As a cost-cutting measure, PenAir will stop commercial air service flights and operations in Klamath Falls starting Monday, as well as all non-essential air service routes in Redding, Eureka/Arcata and North Bend/Coos Bay.

The announcement came to John Barsalou, airport manager at Crater Lake-Klamath Regional Airport, at about 3:30 p.m. Friday afternoon.

The last flight leaves Klamath Falls Monday night, according to Melissa “Missy” Roberts, vice president of marketing and sales for PenAir.

Flights operated by PenAir between Portland and Crescent City will continue as scheduled, according to the airline.

“The steps we are taking with closing Portland will allow PenAir to cut costs, while management continues its focus on financial stability and safe operations,” said Danny Seybert, chief executive officer and chairman of PenAir, in a news release.

EAS (Essential Air Service) routes are subsidized by the federal government. Klamath Falls is not subsidized.

Klamath Falls Transportation Security Administration (TSA) workers and employees working for PenAir will be affected by the air service loss, Barsalou said.

“We were moving forward and to get that news, it was just … very disheartening,” Barsalou said.

“I’ll be working with the city manager and others in the community … to see what other options we have. We’ll continue to work hard at finding options. The realities are that the pilot shortage is hitting the country, not just us.”

Congressman Greg Walden, R-Ore., also weighed in: “This is an unfortunate and disappointing development. For over two years we worked to bring air service back to Klamath Falls, which is so important for the residents in the Basin, the local economy, and the Oregon National Guard operating out of Kingsley Field.

“I have been in touch with airport officials, my colleagues on the House Transportation and Infrastructure Committee, and the Department of Transportation to try to find a solution,” Walden said.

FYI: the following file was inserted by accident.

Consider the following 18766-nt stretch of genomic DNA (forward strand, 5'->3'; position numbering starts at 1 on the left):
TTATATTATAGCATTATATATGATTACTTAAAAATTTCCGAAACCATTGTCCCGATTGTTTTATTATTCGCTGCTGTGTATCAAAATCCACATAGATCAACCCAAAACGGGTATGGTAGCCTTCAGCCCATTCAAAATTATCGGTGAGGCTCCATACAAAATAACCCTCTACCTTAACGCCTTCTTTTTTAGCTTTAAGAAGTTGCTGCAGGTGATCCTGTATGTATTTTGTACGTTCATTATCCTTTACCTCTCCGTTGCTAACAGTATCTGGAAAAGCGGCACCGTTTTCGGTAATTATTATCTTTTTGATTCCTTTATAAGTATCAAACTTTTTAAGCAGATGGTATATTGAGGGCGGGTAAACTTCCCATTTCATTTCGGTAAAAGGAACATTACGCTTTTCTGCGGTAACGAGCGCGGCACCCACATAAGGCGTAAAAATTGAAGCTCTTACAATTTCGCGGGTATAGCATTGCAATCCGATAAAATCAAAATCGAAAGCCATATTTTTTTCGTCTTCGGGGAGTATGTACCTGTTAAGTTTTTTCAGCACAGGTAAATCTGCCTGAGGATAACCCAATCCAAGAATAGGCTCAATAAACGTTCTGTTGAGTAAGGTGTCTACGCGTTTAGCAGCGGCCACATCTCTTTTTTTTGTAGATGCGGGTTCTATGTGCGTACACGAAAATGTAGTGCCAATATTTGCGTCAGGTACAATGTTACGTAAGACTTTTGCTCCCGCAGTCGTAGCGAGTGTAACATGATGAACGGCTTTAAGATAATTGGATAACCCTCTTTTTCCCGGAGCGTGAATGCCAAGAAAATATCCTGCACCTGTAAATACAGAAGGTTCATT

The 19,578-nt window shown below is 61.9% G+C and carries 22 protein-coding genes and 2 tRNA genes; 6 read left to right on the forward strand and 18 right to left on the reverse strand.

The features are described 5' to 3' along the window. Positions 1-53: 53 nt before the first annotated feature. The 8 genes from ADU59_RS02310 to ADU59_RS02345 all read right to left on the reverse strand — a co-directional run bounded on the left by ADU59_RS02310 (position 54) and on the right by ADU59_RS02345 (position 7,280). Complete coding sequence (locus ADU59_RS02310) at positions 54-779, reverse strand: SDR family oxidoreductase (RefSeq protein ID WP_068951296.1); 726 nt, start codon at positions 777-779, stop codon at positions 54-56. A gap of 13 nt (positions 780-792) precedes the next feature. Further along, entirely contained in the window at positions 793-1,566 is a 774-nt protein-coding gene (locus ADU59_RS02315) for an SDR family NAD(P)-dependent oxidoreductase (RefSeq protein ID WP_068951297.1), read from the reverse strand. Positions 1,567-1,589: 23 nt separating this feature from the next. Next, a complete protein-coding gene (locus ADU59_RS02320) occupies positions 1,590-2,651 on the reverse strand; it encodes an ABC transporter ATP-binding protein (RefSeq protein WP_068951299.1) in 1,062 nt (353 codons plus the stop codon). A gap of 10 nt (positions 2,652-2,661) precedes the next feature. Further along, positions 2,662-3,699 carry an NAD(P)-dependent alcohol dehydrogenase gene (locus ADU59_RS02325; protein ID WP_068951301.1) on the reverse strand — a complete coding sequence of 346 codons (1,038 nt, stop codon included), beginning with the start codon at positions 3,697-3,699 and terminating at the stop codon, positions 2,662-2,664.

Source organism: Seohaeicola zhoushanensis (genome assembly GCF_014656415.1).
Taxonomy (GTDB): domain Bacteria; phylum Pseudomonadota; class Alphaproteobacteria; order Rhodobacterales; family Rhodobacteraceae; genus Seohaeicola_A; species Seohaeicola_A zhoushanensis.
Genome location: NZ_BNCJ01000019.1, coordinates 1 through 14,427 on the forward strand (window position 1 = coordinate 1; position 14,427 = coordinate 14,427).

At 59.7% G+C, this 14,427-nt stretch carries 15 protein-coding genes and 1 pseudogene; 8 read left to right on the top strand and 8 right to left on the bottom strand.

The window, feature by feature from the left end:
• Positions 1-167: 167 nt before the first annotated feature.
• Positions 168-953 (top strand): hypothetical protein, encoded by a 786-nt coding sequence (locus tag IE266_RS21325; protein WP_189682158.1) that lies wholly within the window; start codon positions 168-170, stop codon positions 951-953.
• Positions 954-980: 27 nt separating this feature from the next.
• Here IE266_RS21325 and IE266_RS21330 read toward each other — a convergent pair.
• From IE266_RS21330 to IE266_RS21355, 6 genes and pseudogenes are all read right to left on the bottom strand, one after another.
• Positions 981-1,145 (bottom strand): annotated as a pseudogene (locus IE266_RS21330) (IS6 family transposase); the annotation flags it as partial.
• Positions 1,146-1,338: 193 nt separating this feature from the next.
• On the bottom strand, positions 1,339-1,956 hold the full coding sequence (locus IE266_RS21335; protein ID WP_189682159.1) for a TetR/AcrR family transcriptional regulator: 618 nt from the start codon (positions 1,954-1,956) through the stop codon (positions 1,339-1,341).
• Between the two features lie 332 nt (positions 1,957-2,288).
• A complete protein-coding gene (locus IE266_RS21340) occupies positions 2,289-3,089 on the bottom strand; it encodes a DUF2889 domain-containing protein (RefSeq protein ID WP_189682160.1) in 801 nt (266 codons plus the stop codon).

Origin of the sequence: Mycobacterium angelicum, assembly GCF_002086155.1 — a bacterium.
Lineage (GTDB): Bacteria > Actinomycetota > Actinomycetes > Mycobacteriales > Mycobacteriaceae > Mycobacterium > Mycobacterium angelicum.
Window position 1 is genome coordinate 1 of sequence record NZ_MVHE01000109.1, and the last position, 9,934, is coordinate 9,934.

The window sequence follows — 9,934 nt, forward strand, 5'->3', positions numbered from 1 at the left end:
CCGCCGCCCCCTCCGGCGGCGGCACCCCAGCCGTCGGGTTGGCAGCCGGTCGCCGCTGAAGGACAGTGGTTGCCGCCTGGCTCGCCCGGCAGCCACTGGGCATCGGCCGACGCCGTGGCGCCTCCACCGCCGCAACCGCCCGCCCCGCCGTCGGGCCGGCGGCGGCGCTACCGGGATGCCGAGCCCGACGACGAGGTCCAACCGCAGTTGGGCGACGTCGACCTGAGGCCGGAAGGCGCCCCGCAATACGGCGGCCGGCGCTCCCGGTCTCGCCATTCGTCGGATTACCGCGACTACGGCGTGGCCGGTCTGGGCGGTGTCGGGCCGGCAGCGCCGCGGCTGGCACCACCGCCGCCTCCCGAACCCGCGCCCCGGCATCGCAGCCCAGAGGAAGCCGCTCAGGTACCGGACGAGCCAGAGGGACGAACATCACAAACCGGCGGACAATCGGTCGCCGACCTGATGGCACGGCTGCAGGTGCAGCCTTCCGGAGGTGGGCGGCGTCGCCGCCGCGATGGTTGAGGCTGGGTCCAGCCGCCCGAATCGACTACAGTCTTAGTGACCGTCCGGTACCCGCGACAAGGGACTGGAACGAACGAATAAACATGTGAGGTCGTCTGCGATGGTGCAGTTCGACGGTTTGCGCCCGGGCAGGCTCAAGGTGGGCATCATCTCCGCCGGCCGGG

“We loved being there,” PenAir’s Roberts said of Klamath Falls. “We loved the people and we loved the environment, and we just as a group of employees, we felt that there was a lot of potential.”

The commercial air service provider, based out of Alaska, has offered flights from Klamath Falls to Portland International Airport since October 2016.

Barsalou encourages those with tickets to contact PenAir, as there may be refunds available for flights already booked.

“Obviously it’s a business decision on their part,” Barsalou said. “We’ve done everything we could do to ensure their success. I’ve done everything I know how to ensure their success.”

Barsalou said he plans to hold a staff meeting on Monday to discuss a way forward.

“I just want to encourage those losing their jobs or may have jobs relocated that we are praying for them and hope that things work out for them,” he said.

“I encourage them to reach out to the community to see if they can help.”

Klamath County Economic Development Association Executive Director Greg O’Sullivan commented on the announcement.

“Very disappointing and in the short term is likely setback to business development in the Basin,” O’Sullivan said in an email. “However, the national and local jobs report reflects an economy that is growing. We will persevere!”

Klamath County Commissioner Kelley Minty Morris said in a Facebook post, “While the news about PenAir discontinuing all non-essential air service, including in Klamath Falls, is disappointing, I believe where there is challenge there is opportunity. Your community leaders, including myself, will be working very hard on finding a suitable replacement. To the employees, there are resources standing by to help in this transition.”

Passengers scheduled to fly PenAir after Sunday should call 800-448-4226.

PenAir was founded in 1955 by Orin Seybert and operates Saab 340 aircraft with current flights to eight destinations in the United States. PenAir currently employs 700 employees nationally with 25 destinations.

More information will be updated to this story as it is made available. For updates, go online at www.heraldandnews.com.

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